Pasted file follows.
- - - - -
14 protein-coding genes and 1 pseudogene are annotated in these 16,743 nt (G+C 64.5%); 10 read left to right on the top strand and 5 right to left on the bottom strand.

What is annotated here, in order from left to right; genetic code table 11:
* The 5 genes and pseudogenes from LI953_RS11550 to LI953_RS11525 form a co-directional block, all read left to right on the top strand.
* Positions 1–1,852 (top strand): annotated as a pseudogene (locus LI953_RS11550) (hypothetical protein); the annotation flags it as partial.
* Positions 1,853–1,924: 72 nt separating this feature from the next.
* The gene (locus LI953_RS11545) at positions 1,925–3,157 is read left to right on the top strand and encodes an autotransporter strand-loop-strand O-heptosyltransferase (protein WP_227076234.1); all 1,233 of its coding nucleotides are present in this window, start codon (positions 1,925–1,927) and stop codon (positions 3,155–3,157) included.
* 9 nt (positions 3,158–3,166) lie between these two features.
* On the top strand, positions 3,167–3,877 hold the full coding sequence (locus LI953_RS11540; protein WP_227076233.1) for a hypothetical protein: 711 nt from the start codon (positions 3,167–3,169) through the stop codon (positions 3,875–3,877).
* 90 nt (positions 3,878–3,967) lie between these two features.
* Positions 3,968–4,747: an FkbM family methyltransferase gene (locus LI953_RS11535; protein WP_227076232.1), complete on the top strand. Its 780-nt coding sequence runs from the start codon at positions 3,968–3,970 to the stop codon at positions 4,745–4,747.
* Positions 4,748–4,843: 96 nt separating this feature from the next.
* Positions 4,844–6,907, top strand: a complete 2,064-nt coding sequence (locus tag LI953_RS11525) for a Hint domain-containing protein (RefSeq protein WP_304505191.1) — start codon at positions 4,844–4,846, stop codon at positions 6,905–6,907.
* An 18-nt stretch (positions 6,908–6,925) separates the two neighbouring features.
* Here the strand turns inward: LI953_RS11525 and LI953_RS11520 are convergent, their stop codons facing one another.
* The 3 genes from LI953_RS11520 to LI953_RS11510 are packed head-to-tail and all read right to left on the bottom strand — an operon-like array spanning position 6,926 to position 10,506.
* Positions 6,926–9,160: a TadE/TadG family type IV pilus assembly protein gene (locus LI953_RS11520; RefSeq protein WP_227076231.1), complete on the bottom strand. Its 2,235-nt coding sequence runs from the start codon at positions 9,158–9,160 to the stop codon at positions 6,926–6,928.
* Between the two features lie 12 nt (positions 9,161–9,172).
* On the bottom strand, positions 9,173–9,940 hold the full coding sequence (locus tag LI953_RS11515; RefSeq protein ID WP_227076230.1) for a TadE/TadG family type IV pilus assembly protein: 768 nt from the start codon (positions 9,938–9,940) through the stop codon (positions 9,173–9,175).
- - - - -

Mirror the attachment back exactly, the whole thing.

14 protein-coding genes and 1 pseudogene are annotated in these 16,743 nt (G+C 64.5%); 10 read left to right on the top strand and 5 right to left on the bottom strand.

What is annotated here, in order from left to right; genetic code table 11:
* The 5 genes and pseudogenes from LI953_RS11550 to LI953_RS11525 form a co-directional block, all read left to right on the top strand.
* Positions 1–1,852 (top strand): annotated as a pseudogene (locus LI953_RS11550) (hypothetical protein); the annotation flags it as partial.
* Positions 1,853–1,924: 72 nt separating this feature from the next.
* The gene (locus LI953_RS11545) at positions 1,925–3,157 is read left to right on the top strand and encodes an autotransporter strand-loop-strand O-heptosyltransferase (protein WP_227076234.1); all 1,233 of its coding nucleotides are present in this window, start codon (positions 1,925–1,927) and stop codon (positions 3,155–3,157) included.
* 9 nt (positions 3,158–3,166) lie between these two features.
* On the top strand, positions 3,167–3,877 hold the full coding sequence (locus LI953_RS11540; protein WP_227076233.1) for a hypothetical protein: 711 nt from the start codon (positions 3,167–3,169) through the stop codon (positions 3,875–3,877).
* 90 nt (positions 3,878–3,967) lie between these two features.
* Positions 3,968–4,747: an FkbM family methyltransferase gene (locus LI953_RS11535; protein WP_227076232.1), complete on the top strand. Its 780-nt coding sequence runs from the start codon at positions 3,968–3,970 to the stop codon at positions 4,745–4,747.
* Positions 4,748–4,843: 96 nt separating this feature from the next.
* Positions 4,844–6,907, top strand: a complete 2,064-nt coding sequence (locus tag LI953_RS11525) for a Hint domain-containing protein (RefSeq protein WP_304505191.1) — start codon at positions 4,844–4,846, stop codon at positions 6,905–6,907.
* An 18-nt stretch (positions 6,908–6,925) separates the two neighbouring features.
* Here the strand turns inward: LI953_RS11525 and LI953_RS11520 are convergent, their stop codons facing one another.
* The 3 genes from LI953_RS11520 to LI953_RS11510 are packed head-to-tail and all read right to left on the bottom strand — an operon-like array spanning position 6,926 to position 10,506.
* Positions 6,926–9,160: a TadE/TadG family type IV pilus assembly protein gene (locus LI953_RS11520; RefSeq protein WP_227076231.1), complete on the bottom strand. Its 2,235-nt coding sequence runs from the start codon at positions 9,158–9,160 to the stop codon at positions 6,926–6,928.
* Between the two features lie 12 nt (positions 9,161–9,172).
* On the bottom strand, positions 9,173–9,940 hold the full coding sequence (locus tag LI953_RS11515; RefSeq protein ID WP_227076230.1) for a TadE/TadG family type IV pilus assembly protein: 768 nt from the start codon (positions 9,938–9,940) through the stop codon (positions 9,173–9,175).